US health insurance companies are preparing to seek substantial increases in Obamacare premiums, the Hill reported Monday. Citing big losses on the Affordable Care Act marketplaces, many insurers will ask state insurance commissioners to approve double-digit hikes in ACA premiums and some may pull out of the market if they are not approved.
The planned premium hikes are a further exposure of the pro-corporate character of Barack Obama’s signature domestic legislation. Both candidates vying for the Democratic presidential nomination, Hillary Clinton and Bernie Sanders, have embraced the ACA as a supposedly progressive health care reform.
In reality, the ACA is designed to funnel increased profits to the private insurance companies. Under the law’s “individual mandate,” those without insurance through a government program or employer must obtain coverage offered by private insurers or pay a penalty. The insurers are demanding a hefty profit as the condition for their participation in the ACA marketplaces.
Many insurers say they have been losing money on Obamacare plans, in part due to setting their premiums too low when they started in 2014. “There are absolutely some carriers that are going to have to come in with some pretty significant price hikes to make up for the underpricing that they did before,” Sabrina Corlette of Georgetown University’s Center on Health Insurance Reforms told the Hill.
Qualified Health Plans (QHPs) under Obamacare must offer coverage regardless of any person’s preexisting health conditions, but are restricted from charging higher premiums based on health status and age. As a result, QHPs are more attractive to older, less healthy people and less attractive to younger, healthier people. With fewer young and healthy people enrolling in the ACA plans, the pool of clients is more costly to insure.
A study released Friday by the Mercatus Center at George Mason University found that insurance company losses from QHPs on the individual market were in excess of $2.2 billion. These losses came despite insurers receiving net reinsurance payments of $6.7 billion from the ACA’s reinsurance program, a program set up under the law to compensate insurers for large claims incurred by “high-risk individuals in the individual market.” That program is set to expire at the end of 2016.
A report from McKinsey & Company found that in the individual insurance market, which includes the ACA marketplaces, insurers were profitable in only nine states and lost money in 41. Larry Levitt, an expert on the ACA at the Kaiser Family Foundation, told the Hill, “Either insurers will drop out or insurers will raise premiums.”
Insurance analysts have warned that if more young, healthy people do not sign up for Obamacare coverage, the individual marketplace may collapse, with insurers pulling out in droves and sending the market into what is known in the insurance industry as a “death spiral.”
UnitedHealthcare, the largest single health carrier in the US, said in November that it was considering leaving Obamacare by 2017 due to financial losses. UnitedHealthcare’s definition of “losses” was the possibility of not seeing the same $1.6 billion in profits that it pocketed in the third quarter of 2015. Last week, the company announced it was dropping its ACA plans in Arkansas and Georgia and that more states could follow.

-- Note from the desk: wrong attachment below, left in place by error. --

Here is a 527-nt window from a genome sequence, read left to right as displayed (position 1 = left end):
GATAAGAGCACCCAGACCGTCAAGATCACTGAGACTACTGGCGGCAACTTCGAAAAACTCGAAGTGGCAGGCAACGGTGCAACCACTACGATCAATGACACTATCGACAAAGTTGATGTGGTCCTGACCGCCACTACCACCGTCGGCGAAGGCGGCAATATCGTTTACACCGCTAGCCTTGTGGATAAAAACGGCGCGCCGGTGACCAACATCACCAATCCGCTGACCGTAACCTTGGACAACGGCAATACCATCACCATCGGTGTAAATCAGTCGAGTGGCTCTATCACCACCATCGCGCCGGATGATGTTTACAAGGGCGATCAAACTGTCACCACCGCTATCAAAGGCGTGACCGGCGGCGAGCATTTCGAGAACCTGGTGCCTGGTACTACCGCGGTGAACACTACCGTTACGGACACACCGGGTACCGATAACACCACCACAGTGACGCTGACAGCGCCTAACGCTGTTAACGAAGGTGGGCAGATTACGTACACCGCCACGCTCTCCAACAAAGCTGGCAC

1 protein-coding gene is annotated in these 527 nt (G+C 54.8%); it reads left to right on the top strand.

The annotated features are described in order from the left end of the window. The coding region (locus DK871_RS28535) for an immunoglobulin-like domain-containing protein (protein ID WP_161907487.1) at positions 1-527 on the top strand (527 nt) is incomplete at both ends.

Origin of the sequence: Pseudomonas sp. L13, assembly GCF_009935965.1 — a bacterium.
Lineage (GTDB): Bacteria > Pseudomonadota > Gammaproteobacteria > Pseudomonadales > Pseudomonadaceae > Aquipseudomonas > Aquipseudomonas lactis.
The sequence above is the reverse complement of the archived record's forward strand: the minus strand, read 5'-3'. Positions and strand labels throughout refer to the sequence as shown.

Blue Cross Blue Shield dropped its ACA plans in New Mexico last year after it lost money and state regulators rejected a proposed 51.6 percent premium increase. Blue Cross Blue Shield of North Carolina now says it may drop out of the ACA marketplace in that state due to losses.
News of the planned premium hikes follows a poll earlier this year showing widespread public dissatisfaction with the Affordable Care Act. Polling by National Public Radio and the Robert Wood Johnson Foundation found that more than a quarter of US adults say they have been personally harmed by the health care law since its passage.
Twenty-six percent of the poll’s 1,002 respondents said that the cost of health care has been a serious strain on their finances over the last two years. About 40 percent of those facing these financial struggles said they have spent all or most of their savings accounts on large bills, while 20 percent said they hadn’t filled prescriptions because they could not afford them.
Insurers seeking the premium hikes claim that the blow will be softened by the tax credit available to some low-income individuals and families who qualify under Obamacare. However, about 15 percent of Obamacare enrollees do not receive these subsidies, so they would bear the full burden of any premium increases.
Even with the subsidies, the overwhelming majority of the least expensive “bronze” Obamacare plans come with deductibles in excess of $5,000. This means that payment for all but certain “essential” services must be made out of pocket before any coverage kicks in. These costs are forcing many people to self-ration and go without needed medical care for themselves and family members.
Many of the bronze plans also offer extremely narrow networks, restricting access to doctors, hospitals and other providers. In an effort to boost their profits, insurers are expected to further restrict their provider networks in addition to raising premiums. The Mercatus Center study cited above found that QHPs in 2014 with narrow provider networks performed better financially than those with broader networks.